Project Description


This work was conducted in a Music Society. The room that we are going to study by means of a previous acoustic study is located on the 1st floor of the building. This will enable us to determine the initial characteristics of the enclosure, and will allow us to determine the deviation of the acoustic characteristics from those recommended for this type of room.

The roof of the building (hall roof) was recently changed. Although before this action, the acoustic conditions were not the most suitable, after this modification the discomfort from the reverberant noise generated inside the room increased even more.

The main rehearsal room, detailed in the following plan as room 1, has a useful area of 135.42 m2. Almost rectangular in shape, it has a gabled roof with a height of 5.2 metres at the ends and 7.5 metres in the centre, for a volume of approximately 924 m3. The materials used on the finishing surfaces of the enclosure are, in general, highly sound reflective.These are stated below:

  • Floor: ceramic tiles.
  • Walls: Ceramic brick, plastered. On one of the short walls, melamine type screen.
  • Roof: Continuous wooden slats.
  • Carpentry: varnished wood, melamine, and glass
  • Furniture: Scarce with low percentage of upholstery.

The desired RT value depends on the intended use of the room (speech or music) and its volume. In this case, with an approximate volume of 924 m3, the desired RTmid in the case of music will be around 1.35 seconds. It should be noted that this value is recommended for rooms intended for listening to music. In this case, as it is a rehearsal room, the value could be lower.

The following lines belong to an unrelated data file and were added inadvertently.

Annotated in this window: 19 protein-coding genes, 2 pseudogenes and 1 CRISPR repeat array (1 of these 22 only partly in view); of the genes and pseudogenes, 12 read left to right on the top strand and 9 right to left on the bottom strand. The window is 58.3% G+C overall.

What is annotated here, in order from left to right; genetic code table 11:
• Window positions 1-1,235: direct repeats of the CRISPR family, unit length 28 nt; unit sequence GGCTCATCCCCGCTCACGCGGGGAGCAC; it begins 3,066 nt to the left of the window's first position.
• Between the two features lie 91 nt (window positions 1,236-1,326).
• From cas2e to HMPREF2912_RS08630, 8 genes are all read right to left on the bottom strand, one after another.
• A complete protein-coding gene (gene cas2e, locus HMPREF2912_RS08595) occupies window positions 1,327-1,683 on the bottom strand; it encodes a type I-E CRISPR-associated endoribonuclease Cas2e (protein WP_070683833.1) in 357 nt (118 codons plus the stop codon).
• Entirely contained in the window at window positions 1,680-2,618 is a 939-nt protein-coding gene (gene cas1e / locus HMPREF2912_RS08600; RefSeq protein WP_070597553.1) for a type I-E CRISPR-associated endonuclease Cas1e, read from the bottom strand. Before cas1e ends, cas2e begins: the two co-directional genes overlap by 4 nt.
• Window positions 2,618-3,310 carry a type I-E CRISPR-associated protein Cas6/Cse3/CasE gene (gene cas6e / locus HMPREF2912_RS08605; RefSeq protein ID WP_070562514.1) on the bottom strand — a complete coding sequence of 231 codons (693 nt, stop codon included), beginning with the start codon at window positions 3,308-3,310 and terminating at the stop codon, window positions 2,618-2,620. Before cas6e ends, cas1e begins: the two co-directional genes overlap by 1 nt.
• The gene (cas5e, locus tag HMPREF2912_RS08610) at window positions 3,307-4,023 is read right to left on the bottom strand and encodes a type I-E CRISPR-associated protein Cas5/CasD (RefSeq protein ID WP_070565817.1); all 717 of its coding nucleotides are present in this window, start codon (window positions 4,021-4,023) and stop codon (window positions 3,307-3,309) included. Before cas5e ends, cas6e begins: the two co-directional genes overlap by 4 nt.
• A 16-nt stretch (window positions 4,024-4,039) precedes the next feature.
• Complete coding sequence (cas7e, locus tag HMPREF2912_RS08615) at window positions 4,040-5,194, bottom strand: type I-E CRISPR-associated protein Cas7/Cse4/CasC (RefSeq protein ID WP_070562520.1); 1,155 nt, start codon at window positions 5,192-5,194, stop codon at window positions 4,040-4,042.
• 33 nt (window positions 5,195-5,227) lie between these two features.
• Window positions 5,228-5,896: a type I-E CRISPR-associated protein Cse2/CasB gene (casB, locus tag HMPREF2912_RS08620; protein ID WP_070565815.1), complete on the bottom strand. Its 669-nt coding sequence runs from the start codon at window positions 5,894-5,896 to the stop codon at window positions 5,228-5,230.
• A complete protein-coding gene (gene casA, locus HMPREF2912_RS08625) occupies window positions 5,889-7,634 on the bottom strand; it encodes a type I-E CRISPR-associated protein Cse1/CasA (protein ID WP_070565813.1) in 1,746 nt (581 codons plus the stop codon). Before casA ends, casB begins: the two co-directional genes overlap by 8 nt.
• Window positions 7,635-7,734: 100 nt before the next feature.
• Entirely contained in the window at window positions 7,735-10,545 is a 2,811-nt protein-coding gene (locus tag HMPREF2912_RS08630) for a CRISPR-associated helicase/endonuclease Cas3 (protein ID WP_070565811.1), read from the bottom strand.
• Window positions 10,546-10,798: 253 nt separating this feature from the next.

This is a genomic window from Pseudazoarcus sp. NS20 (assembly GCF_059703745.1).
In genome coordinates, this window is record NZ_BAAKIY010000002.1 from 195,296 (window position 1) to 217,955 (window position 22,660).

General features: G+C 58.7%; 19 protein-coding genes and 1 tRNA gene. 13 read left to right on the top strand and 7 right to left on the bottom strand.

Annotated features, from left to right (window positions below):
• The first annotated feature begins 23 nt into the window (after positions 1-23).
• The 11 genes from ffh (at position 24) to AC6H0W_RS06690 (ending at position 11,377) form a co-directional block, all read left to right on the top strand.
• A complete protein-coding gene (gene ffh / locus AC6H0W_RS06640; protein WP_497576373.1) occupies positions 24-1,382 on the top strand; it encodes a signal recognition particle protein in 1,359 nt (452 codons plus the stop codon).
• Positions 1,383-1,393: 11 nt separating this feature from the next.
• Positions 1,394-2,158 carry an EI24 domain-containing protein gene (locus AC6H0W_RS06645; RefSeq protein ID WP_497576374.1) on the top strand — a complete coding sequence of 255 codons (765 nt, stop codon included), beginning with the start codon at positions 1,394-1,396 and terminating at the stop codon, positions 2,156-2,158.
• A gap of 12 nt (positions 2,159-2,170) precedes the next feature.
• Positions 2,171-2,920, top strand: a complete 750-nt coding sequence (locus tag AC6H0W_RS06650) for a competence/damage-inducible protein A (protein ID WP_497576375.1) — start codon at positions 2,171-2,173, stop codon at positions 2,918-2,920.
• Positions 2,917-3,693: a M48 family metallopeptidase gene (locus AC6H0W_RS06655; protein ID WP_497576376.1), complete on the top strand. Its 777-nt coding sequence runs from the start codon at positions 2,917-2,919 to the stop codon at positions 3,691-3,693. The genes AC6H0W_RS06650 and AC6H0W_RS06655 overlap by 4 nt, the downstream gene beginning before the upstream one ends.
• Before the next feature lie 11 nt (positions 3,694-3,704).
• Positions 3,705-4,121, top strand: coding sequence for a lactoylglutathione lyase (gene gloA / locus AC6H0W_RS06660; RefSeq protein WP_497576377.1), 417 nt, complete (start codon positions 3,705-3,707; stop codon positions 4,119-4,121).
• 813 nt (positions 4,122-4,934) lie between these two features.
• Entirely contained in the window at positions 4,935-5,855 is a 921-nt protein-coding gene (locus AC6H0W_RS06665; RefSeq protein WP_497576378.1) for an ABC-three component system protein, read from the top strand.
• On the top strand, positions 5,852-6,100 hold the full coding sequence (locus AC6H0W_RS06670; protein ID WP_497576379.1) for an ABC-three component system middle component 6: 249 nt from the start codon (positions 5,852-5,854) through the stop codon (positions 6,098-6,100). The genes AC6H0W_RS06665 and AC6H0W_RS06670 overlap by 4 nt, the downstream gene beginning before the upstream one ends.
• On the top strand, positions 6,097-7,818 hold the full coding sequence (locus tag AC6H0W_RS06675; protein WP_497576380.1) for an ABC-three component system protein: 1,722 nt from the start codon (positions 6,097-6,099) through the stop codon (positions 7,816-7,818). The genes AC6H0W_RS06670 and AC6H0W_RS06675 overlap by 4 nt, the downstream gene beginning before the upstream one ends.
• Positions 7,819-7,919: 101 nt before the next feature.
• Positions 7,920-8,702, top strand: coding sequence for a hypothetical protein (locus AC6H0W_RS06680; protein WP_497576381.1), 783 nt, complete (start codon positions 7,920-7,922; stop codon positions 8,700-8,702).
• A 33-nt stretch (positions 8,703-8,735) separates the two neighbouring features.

We made the reverberation time measurements of the room according to the standard methods, and the outcome was as follows:

Initially, the average reverberation time in the room had a value of RTmid=3.5 seconds, far from the recommended value for music (RTmid=1.3 seconds). The times obtained at the different frequencies were too high (“very lively room”) which is detrimental to the development of the activity. Conditioning solutions must therefore be studied to correct this problem.

In order to estimate the acoustic materials needed to correct the reverberation curve, we prepared a 3D model of the room that allowed us to evaluate the acoustic corrections properly and accurately.

From the geometric model, we prepared the acoustic model by assigning the absorbing characteristics of each of the materials that make up the enclosure, which allows us to adjust the theoretical model to the real model in terms of the reverberation time measured (model calibration). Based on these values, we drew up a solution plan with the acoustic materials in our catalogue, arriving at the optimum solution as seen in the following image:

From the proposed acoustic treatments, we obtain the following results from the theoretical model:

With this proposal, the reverberation time is reduced by more than 2 seconds, reaching a value of RTmid= 1.3 seconds. It should also be noted that, with the room occupied, the reverberation time will be even shorter.

Once the acoustic treatments were installed in the enclosure, the result are as seen in the following image:

To verify the results obtained, acoustic measurements were made with the Acustiart absorber panels already installed. The acoustic results obtained are shown in the following figure:

The adjustment made with the treatments, is adapted precisely to the theoretical estimates that we made from the 3D model. This shows that the capacity we currently have with the calculation tools allows us to obtain very precise approximations to reality. It also allows us to help our customers make the right decisions without previous expenses through the 3D models. The degree of absorption of the Acustiart 50 and 100 acoustic panels, allows us to adjust in a suitable way all types of enclosures, including those that require a high degree of acoustic quality as is the case of the enclosures intended for musical tests.